Adam Rittenberg: Paul, I'd say you're a bit nuts on the Miller-Jones thing, but who knows? Maybe I'll be the crazy one a year from now. I do think Miller will thrive in Urban Meyer's offense, which will give him much more freedom to create and make plays, which is what he does best. Although Ohio State should keep other quarterbacks in the mix, the coaches seem very excited about Miller and for good reason. The running back rotation will be very interesting, to say the least. Jordan Hall has experience and versatility as a guy who can catch passes out of the backfield. Smaller backs typically thrive in the spread, and both Hall and Jaamal Berry seem to fit the profile. Berry has to get his off-field issues straightened out, but he's clearly a talented player. I'm interested to see what happens to a guy like Carlos Hyde, who looked good at times during the 2011 campaign but might not be the best fit for this system.

Dam from Miami writes: Read your column about football players running track in the spring. Was curious if any B1G football players play any other sports like basketball? I know in the late 90's early 2000's there were many football athletes who doubled to play basketball as well like Julius Peppers, Jimmy Graham, Tony Gonzales, etc...

Adam Rittenberg: Dam, it's becoming less and less common as football is a year-round activity and specialization is encouraged more these days. You see football players run track in other leagues more than you do in the Big Ten. As a guy who grew up cheering for Cal's Tony Gonzalez at both Memorial Stadium and Harmon Gym, I wish we'd see it more. The Big Ten has had some football players also play basketball, like Michigan State wide receiver/forward Matt Trannon. Purdue tight end Patrick Bade played two years of basketball for the Boilers before joining the gridiron squad, but he no longer does both.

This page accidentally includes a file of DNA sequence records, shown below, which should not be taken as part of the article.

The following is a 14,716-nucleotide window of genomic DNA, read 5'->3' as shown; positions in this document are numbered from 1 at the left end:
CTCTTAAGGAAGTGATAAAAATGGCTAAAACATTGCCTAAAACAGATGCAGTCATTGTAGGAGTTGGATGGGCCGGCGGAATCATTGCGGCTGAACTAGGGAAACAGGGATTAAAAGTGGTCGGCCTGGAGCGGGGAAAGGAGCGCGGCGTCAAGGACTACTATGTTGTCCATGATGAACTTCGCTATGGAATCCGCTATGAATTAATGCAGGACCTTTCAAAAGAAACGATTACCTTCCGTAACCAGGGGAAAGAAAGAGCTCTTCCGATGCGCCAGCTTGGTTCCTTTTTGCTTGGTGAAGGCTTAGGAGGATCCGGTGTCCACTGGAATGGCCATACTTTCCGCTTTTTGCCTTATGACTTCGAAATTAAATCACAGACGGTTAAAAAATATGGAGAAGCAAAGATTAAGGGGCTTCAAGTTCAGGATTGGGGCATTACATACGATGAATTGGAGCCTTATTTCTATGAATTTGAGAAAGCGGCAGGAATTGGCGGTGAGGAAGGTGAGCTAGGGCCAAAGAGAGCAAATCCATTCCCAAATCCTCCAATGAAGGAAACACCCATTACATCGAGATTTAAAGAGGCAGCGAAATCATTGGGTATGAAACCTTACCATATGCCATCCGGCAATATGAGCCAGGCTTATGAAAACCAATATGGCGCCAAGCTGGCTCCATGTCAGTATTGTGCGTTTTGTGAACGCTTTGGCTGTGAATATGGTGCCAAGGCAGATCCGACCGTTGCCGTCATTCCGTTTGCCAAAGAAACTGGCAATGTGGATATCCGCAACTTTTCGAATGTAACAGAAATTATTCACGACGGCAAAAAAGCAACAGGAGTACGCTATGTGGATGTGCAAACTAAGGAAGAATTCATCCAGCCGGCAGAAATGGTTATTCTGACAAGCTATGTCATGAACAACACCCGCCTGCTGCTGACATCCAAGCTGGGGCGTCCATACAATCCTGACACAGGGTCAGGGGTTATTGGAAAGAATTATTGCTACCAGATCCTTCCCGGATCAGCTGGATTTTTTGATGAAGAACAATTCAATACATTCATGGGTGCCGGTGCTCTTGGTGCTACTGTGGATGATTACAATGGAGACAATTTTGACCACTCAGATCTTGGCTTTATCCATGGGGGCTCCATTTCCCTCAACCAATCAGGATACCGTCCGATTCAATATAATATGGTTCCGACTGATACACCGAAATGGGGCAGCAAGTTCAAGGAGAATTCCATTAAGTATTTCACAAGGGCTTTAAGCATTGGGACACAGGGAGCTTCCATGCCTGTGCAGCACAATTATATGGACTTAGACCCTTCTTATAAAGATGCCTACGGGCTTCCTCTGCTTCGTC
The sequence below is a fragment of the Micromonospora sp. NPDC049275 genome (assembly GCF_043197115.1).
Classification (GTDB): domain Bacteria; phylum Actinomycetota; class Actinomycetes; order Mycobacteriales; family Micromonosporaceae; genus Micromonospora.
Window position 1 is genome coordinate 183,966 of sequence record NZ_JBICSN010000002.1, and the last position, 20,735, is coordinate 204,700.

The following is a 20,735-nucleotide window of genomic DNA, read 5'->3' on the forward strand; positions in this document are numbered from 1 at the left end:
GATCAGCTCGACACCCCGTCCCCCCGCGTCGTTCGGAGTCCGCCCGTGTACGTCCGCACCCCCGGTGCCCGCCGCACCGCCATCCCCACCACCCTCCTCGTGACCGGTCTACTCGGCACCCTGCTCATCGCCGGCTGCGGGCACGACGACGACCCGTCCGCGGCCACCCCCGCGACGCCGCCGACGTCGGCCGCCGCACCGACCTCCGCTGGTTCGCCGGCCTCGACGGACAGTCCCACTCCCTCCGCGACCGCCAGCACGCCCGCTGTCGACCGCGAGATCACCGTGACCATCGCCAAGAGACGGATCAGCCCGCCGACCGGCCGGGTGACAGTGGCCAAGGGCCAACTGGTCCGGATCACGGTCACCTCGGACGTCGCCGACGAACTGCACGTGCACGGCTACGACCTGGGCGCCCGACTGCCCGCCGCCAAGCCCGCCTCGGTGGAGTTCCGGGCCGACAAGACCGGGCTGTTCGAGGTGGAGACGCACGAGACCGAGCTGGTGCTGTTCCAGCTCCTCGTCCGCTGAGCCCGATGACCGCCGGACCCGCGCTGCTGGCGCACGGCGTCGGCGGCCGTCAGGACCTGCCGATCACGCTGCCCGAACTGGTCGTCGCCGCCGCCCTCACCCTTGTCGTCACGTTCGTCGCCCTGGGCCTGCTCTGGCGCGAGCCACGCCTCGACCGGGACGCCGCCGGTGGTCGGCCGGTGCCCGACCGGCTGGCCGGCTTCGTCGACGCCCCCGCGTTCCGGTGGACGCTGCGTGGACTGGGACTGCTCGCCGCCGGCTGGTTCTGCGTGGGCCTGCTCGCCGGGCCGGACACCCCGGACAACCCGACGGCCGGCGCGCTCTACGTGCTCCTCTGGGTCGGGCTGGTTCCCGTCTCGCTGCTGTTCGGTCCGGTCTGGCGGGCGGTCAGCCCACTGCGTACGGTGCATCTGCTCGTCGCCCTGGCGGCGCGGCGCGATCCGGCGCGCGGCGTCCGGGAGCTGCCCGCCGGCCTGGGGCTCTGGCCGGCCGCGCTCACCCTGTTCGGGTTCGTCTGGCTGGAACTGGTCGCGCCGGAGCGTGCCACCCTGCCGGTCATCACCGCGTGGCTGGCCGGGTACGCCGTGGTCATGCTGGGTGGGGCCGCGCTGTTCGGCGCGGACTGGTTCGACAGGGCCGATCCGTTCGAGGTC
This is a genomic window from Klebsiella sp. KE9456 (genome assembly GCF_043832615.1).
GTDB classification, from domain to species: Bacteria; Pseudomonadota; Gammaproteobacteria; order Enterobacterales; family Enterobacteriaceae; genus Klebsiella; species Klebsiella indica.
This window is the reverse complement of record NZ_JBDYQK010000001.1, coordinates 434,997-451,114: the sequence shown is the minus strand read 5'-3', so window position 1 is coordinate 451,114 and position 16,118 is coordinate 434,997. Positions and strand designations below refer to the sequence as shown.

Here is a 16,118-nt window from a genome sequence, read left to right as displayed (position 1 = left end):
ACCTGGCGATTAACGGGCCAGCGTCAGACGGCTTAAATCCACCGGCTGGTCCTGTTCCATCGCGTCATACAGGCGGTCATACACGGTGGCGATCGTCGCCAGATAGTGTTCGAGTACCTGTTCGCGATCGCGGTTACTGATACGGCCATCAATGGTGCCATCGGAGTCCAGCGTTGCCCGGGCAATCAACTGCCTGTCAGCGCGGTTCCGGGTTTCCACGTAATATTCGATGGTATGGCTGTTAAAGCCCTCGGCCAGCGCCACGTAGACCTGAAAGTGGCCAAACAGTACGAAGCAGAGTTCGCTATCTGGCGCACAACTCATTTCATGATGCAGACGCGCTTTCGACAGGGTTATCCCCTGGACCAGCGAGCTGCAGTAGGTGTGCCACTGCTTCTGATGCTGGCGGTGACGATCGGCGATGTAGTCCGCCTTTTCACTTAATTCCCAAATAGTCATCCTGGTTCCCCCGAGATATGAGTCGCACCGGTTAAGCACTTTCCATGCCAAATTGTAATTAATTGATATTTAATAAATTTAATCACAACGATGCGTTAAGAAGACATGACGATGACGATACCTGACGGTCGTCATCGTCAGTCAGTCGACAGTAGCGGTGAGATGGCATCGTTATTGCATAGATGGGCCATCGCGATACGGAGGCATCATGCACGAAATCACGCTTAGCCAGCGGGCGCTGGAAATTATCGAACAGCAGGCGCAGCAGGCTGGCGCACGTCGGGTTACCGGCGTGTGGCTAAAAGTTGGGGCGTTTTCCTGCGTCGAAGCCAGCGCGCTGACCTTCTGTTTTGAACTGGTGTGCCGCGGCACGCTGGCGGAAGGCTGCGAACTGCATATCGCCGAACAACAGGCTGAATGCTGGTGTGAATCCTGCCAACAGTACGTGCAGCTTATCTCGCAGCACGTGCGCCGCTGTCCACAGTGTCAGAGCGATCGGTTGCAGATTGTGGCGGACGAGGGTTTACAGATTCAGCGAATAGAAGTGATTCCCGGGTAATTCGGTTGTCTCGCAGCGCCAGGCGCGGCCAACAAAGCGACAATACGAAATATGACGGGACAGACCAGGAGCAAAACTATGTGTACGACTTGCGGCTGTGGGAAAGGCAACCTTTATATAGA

Keith from Phoenix writes: Hi Adam love the blog. A lot has been made about how UM's schedule is hard in 2012 similar to how hard MSU's was in 2011. My question is whose schedule is harder? They are similar in the challenging road games but MSU had Wisconsin and UM at home after a bye week while UM travels to Dallas to take on Alabama and has MSU at home. Another key factor is how OSU improves under Urban Meyer compared to Luke Fickell.

Adam Rittenberg: Keith, it's a little tough to assess this without knowing how good certain teams will be in 2012. But it appears as though Michigan will play a tougher schedule than Michigan State did this past season. The Alabama opener increases the degree of difficulty by a lot. Like MSU, Michigan will visit both Notre Dame and Nebraska -- the two places where the Spartans stumbled during the regular season. I also think Michigan will face a much better Ohio State team than the one the Spartans faced this season. But again, it's hard to tell at this point. We should get a very good gauge of the Michigan program after the 2012 season.

Jesse from Superior, Wis., writes: Will Russell Wilson's performance at Wisconsin this season encourage other athletic quarterbacks to consider Wisconsin a place to excel? I think Wilson's numbers prove that a quarterback with skills can have plenty of success, especially under Bielama. Thoughts?

Adam Rittenberg: Jesse, Wisconsin's appeal for quarterbacks certainly has increased because of Wilson. The Badgers have a highly touted QB recruit (Bart Houston) arriving next year, and Bielema said he heard from several quarterbacks looking to transfer (Dayne Crist among them). The key for Wisconsin going forward is replacing offensive coordinator Paul Chryst. Wilson thrived under Chryst, and Chryst's system can prepare quarterbacks for the next level. Wisconsin will keep a similar identity on offense with its next coordinator, but the new coach and the new assistants on the offensive side will be integral in luring signal callers who boast Wilson's skill set and potential.